Anyone who wanted to stand for ‘any elective office’ in Nigeria had to be a card-carrying member of a political party and the party had to ‘certify’ the potential candidate as someone who had ‘fulfilled all its internal regulations and formalities to be presented as a candidate for any elections’.
The seven, ‘public spirited individuals’, had ‘good intentions to serve their country selflessly’ but were ‘hamstrung by the restrictions’ limiting candidates to those who were signed-up members of political parties. They said that by barring independents, the law infringed the African Charter which gave them the right to participate ‘freely, directly or indirectly, in the government of their country’. In particular, this was because Nigeria refused to let them stand as independent candidates.
The Nigerian government, however, said the rights of the seven had not been violated and that the legal provisions related to candidates having to be members of a political party did not infringe any international human rights instruments.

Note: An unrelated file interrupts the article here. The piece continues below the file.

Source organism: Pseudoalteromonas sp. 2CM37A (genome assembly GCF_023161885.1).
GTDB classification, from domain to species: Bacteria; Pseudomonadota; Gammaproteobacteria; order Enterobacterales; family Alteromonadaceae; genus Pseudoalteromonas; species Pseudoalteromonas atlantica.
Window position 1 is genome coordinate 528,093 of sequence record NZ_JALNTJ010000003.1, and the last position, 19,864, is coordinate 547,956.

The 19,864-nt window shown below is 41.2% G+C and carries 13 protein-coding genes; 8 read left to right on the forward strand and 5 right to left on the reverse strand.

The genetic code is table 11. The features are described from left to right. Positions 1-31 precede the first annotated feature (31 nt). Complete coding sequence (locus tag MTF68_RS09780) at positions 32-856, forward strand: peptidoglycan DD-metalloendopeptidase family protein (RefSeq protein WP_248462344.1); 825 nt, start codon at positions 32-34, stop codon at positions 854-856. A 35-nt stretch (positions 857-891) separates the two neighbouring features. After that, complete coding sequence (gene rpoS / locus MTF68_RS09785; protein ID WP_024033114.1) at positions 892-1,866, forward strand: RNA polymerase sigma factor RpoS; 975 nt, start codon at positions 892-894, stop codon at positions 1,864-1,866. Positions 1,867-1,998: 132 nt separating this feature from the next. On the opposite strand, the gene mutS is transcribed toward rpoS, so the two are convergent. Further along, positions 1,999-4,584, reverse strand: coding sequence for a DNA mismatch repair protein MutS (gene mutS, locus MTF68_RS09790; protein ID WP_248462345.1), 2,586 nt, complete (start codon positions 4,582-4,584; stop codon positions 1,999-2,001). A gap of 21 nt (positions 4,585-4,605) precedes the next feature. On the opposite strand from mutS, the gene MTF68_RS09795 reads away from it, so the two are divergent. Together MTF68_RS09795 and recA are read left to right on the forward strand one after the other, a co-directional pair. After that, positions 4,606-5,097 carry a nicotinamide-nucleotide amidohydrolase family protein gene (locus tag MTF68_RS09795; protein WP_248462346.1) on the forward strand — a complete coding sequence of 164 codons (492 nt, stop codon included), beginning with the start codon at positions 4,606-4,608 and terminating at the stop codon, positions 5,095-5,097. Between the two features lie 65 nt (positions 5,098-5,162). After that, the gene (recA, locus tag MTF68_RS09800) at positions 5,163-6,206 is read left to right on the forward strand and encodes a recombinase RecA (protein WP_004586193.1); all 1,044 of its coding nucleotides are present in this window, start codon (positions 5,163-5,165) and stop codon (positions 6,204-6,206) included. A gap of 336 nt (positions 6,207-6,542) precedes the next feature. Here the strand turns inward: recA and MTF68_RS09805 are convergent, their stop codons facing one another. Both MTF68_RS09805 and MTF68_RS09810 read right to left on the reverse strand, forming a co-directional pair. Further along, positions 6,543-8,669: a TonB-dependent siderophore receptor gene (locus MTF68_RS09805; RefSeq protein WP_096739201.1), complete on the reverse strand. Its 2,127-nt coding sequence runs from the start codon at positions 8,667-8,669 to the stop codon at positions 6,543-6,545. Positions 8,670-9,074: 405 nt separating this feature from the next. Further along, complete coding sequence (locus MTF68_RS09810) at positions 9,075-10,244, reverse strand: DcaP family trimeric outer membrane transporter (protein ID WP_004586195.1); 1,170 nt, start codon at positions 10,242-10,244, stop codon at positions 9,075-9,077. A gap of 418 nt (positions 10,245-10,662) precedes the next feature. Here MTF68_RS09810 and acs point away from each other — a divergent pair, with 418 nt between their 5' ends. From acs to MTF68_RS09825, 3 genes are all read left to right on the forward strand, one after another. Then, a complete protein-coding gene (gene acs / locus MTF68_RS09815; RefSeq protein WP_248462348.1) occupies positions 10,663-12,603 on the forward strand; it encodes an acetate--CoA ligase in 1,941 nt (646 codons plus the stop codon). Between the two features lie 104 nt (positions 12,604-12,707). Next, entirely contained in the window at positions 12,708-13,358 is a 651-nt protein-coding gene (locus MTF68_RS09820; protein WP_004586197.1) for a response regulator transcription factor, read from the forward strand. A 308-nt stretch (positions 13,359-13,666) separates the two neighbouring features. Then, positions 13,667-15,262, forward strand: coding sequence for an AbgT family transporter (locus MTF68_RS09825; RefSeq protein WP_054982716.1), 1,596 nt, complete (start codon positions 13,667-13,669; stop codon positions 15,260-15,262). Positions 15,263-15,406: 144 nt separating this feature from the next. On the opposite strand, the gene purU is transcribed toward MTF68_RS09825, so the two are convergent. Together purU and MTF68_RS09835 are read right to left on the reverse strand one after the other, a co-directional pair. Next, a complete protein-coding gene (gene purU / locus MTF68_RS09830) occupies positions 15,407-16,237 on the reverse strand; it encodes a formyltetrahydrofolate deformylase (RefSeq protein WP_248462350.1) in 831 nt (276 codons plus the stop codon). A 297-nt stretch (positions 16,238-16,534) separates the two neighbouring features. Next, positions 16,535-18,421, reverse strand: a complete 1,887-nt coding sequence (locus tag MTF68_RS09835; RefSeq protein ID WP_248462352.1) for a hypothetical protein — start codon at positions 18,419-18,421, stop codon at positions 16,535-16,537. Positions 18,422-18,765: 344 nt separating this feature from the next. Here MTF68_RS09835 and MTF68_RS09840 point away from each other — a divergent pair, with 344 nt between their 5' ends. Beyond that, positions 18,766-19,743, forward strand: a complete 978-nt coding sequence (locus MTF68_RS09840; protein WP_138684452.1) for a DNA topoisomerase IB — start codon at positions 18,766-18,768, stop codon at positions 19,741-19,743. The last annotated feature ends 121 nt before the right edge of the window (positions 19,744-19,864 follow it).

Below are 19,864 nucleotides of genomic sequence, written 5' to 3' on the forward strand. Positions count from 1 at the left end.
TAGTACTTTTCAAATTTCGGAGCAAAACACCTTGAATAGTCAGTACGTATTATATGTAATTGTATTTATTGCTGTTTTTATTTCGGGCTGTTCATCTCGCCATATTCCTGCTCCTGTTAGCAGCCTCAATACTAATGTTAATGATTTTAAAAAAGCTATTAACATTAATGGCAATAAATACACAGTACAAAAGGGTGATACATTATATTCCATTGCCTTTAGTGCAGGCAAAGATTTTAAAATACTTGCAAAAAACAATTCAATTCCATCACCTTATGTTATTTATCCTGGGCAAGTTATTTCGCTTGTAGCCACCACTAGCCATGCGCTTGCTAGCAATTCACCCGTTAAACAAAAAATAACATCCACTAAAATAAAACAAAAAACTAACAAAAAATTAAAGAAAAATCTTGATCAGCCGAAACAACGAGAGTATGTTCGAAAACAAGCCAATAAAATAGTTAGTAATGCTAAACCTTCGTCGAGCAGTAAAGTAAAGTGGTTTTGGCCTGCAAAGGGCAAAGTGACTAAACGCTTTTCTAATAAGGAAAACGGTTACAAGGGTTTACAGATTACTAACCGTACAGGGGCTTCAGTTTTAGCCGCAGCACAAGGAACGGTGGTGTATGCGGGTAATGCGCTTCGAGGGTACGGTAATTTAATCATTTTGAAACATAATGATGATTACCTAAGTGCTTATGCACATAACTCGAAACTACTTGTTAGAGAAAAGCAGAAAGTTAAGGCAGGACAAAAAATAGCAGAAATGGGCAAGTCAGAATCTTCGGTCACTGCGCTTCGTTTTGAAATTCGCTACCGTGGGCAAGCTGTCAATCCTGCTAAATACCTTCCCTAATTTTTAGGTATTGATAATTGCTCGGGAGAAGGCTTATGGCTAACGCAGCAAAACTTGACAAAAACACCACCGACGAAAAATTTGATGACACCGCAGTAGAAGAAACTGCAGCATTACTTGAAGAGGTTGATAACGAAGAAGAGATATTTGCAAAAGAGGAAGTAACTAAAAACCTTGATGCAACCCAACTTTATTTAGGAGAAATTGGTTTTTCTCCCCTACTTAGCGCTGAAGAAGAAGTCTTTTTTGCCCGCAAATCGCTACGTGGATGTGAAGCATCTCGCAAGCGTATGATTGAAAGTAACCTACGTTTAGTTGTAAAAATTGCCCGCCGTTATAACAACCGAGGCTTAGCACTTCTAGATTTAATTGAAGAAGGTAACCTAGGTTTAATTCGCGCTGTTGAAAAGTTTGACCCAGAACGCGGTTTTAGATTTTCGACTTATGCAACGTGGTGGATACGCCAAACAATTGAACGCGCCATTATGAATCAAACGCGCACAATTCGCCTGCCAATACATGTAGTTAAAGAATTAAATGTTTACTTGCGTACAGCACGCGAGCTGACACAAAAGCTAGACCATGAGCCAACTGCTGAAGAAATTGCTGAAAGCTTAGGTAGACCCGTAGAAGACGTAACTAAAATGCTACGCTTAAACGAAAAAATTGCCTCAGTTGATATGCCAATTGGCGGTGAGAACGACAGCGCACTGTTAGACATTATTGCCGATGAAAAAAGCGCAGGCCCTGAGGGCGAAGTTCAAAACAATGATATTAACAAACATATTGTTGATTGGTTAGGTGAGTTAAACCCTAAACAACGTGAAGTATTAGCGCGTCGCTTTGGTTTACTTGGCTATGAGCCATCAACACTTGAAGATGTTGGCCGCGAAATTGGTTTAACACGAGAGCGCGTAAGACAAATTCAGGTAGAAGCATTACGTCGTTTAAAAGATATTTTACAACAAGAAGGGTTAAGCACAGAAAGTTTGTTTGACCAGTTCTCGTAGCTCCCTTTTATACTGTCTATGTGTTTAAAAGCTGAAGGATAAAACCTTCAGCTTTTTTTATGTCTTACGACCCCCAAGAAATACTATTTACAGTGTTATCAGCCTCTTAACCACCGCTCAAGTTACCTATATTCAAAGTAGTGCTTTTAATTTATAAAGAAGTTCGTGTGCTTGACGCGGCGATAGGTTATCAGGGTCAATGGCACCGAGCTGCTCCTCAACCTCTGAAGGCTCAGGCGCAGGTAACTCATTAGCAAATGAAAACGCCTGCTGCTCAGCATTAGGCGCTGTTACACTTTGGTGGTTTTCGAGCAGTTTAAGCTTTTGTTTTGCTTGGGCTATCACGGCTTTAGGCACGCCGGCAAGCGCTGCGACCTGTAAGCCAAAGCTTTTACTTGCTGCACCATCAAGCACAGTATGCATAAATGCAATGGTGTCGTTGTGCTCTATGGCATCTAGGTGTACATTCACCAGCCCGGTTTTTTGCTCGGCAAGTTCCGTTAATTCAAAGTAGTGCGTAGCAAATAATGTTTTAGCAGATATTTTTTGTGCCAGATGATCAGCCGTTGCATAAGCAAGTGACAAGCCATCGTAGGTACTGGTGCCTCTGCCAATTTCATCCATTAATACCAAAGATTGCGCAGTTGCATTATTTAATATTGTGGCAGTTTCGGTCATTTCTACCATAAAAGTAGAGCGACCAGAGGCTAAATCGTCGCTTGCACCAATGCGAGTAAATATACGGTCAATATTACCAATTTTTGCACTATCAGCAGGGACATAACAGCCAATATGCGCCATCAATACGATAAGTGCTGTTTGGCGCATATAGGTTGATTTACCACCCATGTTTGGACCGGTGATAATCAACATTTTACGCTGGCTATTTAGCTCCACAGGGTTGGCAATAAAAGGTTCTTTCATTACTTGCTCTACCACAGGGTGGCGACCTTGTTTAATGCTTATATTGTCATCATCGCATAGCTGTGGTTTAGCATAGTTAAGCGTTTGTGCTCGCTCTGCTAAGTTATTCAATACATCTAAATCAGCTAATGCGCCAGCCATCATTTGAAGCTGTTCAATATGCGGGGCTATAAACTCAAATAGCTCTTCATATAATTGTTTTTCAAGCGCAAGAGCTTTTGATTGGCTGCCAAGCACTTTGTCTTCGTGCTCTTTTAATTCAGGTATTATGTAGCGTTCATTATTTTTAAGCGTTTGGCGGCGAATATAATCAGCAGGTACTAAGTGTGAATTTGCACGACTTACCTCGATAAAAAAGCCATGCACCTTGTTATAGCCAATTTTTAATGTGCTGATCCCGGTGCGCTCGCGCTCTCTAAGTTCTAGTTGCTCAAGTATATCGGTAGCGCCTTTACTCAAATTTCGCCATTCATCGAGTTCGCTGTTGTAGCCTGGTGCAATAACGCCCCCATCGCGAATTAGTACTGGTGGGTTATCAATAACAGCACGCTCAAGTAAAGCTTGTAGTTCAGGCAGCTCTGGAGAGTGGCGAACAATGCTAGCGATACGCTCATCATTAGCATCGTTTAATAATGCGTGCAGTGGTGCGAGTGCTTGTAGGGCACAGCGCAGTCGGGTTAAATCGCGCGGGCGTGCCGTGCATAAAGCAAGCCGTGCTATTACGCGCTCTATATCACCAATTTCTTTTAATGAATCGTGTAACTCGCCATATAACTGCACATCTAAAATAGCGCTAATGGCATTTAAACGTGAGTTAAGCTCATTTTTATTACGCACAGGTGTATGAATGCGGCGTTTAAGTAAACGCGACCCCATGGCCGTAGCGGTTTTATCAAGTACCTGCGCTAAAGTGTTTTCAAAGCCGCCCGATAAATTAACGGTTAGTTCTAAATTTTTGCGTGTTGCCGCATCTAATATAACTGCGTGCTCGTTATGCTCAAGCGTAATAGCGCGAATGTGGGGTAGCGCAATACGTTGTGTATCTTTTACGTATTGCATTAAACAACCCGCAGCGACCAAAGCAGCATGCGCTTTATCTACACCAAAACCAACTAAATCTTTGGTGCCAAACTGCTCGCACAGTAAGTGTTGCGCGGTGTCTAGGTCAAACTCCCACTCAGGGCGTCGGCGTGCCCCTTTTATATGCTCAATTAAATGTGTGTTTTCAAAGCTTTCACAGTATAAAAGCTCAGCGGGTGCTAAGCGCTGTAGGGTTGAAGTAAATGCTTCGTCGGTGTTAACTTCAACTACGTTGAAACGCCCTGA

The ECOWAS judges found that they had jurisdiction to hear the case and that the dispute was not time barred. They also found that, where it was proven that ‘any human rights violations have occurred as a result of an application of any offensive laws’, members of the court had the power ‘to direct their review in conformity with international and community obligations of member states’. While the court did not have jurisdiction to examine national laws in the abstract, it had the competence ‘to compel member states to conform or meet their international and community obligations’ and it did this by examining disputed national laws to see whether, indeed, any human rights violations had occurred.